Even though we were raised within their growing range, pawpaws have been mostly a mystery to Gourmandistan. We were somewhat familiar with the song “Way Down Yonder In The Pawpaw Patch,” and were tempted many years ago by the offer of free pawpaw saplings from the Kentucky State University Land Grant Program. We turned them down, as we believed they would suffer the same fate as our other orchard (gnawed to death by deer). KSU is home to the world’s only “full-time pawpaw research program,” which seems to serve as the Internet’s primary source of pawpaw information. What is a pawpaw, you may ask? Let’s let the nice folks from KSU’s full-time program tell you:
The pawpaw is the largest edible fruit that is native to the United States. … [I]ndigenous to 26 states in the U.S., … [t]hey have provided delicious and nutritious food for Native Americans, European explorers and settlers, and wild animals.
Pawpaws also go by the names “poor man’s banana,” “Kentucky banana” and “American custard apple,” which give some idea of what the fruit tastes like. However, when Gourmandistan finally got our hands on some “Hoosier bananas” (yet another nickname), we found the flavors of banana and cherimoya (custard apple) were only the beginning of the pawpaw’s tropical tastes, especially after we decided to add some extra tropical notes.
The market vendor Steve scored the pawpaws from advised eating them raw, but Steve had ice cream in mind from the start. He knew that Michelle, who disdains most fruits that aren’t cooked and sugared and has a particular aversion to tropical fruits, which she often describes as having a “whang,” would be more receptive to a frozen treat. Having eaten durian ice cream, where the rotting-onion-with-cheese flavor was throttled down through chilliness, Steve believed pawpaw ice cream would reduce any perceived “whang” to a more tolerable level while letting the uncooked pawpaw flavor remain. Michelle made a basic Alice Waters custard, which we combined with the mashed-banana-feeling pulp to make a heavy, custardy ice cream with an intriguing, mysterious tropical flavor—a combination of spicy, sweet, sour and some sort of tang Steve insisted on calling “Life Savers Tropical Fruit flavor.” Even the mango-hating Michelle was pleased.
Steve suggested a chocolate sauce, and Michelle obliged, remembering a rum-spiked ice cream sauce from an old Maida Heatter cookbook. As predicted, the add-on proved to make the pawpaw ice cream even better. So while we have no idea if or when we’ll wander into a patch of pawpaws again, at least now (as long as there’s cream and a freezer about) we’ll know what to do.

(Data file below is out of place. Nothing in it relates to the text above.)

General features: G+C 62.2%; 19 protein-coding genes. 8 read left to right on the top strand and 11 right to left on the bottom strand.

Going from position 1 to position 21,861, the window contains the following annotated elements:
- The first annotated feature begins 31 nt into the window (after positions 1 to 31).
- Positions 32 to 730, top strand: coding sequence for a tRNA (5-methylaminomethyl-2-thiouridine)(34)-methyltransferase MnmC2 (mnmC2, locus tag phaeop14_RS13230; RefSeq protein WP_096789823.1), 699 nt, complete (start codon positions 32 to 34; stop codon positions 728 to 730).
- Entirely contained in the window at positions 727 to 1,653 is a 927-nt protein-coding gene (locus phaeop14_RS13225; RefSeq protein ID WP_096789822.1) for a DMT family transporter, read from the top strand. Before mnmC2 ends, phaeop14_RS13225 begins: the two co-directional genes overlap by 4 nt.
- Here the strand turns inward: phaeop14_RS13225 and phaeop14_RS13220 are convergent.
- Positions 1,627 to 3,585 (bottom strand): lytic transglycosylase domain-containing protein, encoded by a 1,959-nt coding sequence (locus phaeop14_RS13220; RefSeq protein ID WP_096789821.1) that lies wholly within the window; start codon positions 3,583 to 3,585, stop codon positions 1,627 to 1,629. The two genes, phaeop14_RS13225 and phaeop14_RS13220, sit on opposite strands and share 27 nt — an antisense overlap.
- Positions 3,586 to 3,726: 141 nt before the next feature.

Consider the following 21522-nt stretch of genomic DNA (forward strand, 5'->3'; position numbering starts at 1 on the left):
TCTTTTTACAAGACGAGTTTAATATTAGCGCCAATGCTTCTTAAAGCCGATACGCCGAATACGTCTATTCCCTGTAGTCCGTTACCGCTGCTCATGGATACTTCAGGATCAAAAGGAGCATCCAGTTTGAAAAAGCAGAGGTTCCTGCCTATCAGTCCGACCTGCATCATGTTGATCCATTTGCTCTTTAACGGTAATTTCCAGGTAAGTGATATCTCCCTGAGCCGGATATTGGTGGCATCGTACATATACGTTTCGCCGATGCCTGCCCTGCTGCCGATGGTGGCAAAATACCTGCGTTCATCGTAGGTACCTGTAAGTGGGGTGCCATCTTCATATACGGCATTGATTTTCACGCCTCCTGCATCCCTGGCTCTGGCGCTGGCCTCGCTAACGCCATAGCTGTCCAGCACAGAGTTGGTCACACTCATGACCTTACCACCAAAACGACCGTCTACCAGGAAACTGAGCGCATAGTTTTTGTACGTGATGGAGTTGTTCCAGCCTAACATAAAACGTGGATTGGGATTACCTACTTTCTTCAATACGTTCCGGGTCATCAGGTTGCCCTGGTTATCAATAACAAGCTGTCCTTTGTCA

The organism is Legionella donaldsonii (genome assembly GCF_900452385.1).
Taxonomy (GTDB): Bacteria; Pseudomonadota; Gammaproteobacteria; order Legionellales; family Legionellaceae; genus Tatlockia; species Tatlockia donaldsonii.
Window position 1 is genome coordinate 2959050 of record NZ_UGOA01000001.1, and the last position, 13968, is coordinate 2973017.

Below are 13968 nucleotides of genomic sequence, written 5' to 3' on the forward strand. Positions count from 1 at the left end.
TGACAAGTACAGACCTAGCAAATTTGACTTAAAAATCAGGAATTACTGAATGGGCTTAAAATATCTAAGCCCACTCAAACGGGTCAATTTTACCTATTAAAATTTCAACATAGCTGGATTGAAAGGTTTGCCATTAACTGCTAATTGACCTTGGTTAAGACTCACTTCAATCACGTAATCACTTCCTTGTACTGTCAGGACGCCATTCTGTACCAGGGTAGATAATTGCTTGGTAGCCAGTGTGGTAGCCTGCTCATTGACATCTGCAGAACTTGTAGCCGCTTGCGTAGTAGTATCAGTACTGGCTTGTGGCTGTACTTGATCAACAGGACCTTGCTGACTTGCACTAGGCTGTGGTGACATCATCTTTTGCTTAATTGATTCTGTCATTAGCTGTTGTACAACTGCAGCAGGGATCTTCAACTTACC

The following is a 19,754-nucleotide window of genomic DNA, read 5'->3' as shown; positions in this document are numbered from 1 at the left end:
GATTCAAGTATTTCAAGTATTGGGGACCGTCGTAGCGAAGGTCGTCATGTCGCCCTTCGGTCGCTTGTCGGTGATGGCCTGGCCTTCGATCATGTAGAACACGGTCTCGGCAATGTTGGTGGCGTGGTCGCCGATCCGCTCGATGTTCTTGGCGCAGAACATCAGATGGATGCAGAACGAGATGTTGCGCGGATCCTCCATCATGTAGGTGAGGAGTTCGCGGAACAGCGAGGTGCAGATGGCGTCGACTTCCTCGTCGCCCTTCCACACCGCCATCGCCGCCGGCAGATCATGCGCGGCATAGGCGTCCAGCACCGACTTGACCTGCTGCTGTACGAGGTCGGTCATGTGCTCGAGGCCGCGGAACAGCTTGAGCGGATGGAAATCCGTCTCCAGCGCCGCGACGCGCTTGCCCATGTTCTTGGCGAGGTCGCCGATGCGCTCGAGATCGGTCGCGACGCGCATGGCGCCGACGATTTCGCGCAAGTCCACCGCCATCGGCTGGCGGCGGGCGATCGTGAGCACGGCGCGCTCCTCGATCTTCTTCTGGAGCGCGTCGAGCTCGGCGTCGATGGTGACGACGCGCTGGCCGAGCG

PAWPAW ICE CREAM WITH RUM CHOCOLATE SAUCE
Pawpaw Ice Cream:
- 3 egg yolks
- 3/4 c. half and half
- 1/2 c. sugar
- 3/4 c. heavy cream
- 2 pints of pawpaws
- Juice of 1/2 a lime
- 1/4 c. honey
- 1/2 tsp. vanilla extract
- Pinch of salt
Set a fine-meshed strainer over a heatproof bowl.
Whisk egg yolks together in a small bowl.
Heat half and half and sugar over medium heat, stirring until sugar is dissolved. When hot, whisk a bit of the hot mixture into the egg yolks. Then, mix the warmed yolks into the hot mixture in the pan. Cook over medium heat, stirring constantly with a wooden spoon until the custard thickens enough to coat the back of the spoon. Do not let it come to a boil. Strain.
When custard has cooled slightly, add heavy cream. Cover and chill overnight.
Clean pawpaws, discarding the skin and seeds. Place pulp in the bowl of a food processor and process. You should have about 1-1/2 c. (12 ounces) of pulp. Squeeze lime juice over. Add honey, vanilla and salt and process again until smooth.
Stir pawpaw mixture into custard. Freeze in an ice cream maker according to manufacturer’s directions.
Rum Chocolate Sauce:
- 1 stick (8 TB) butter
- 1 c. sugar
- 1/3 c. cocoa powder, strained through a fine sieve
- 2 TB dark rum
- 1 c. heavy cream
- Pinch of salt
- 1 tsp. instant espresso powder
- 1 tsp. vanilla extract
Melt butter in a medium saucepan over low heat. Add sugar, cocoa powder, rum, cream and salt. Stir over medium heat with a wooden spoon until mixture comes to a boil. Turn down heat to low and simmer for 5 minutes, stirring occasionally.
Remove from heat. Stir in espresso powder and vanilla.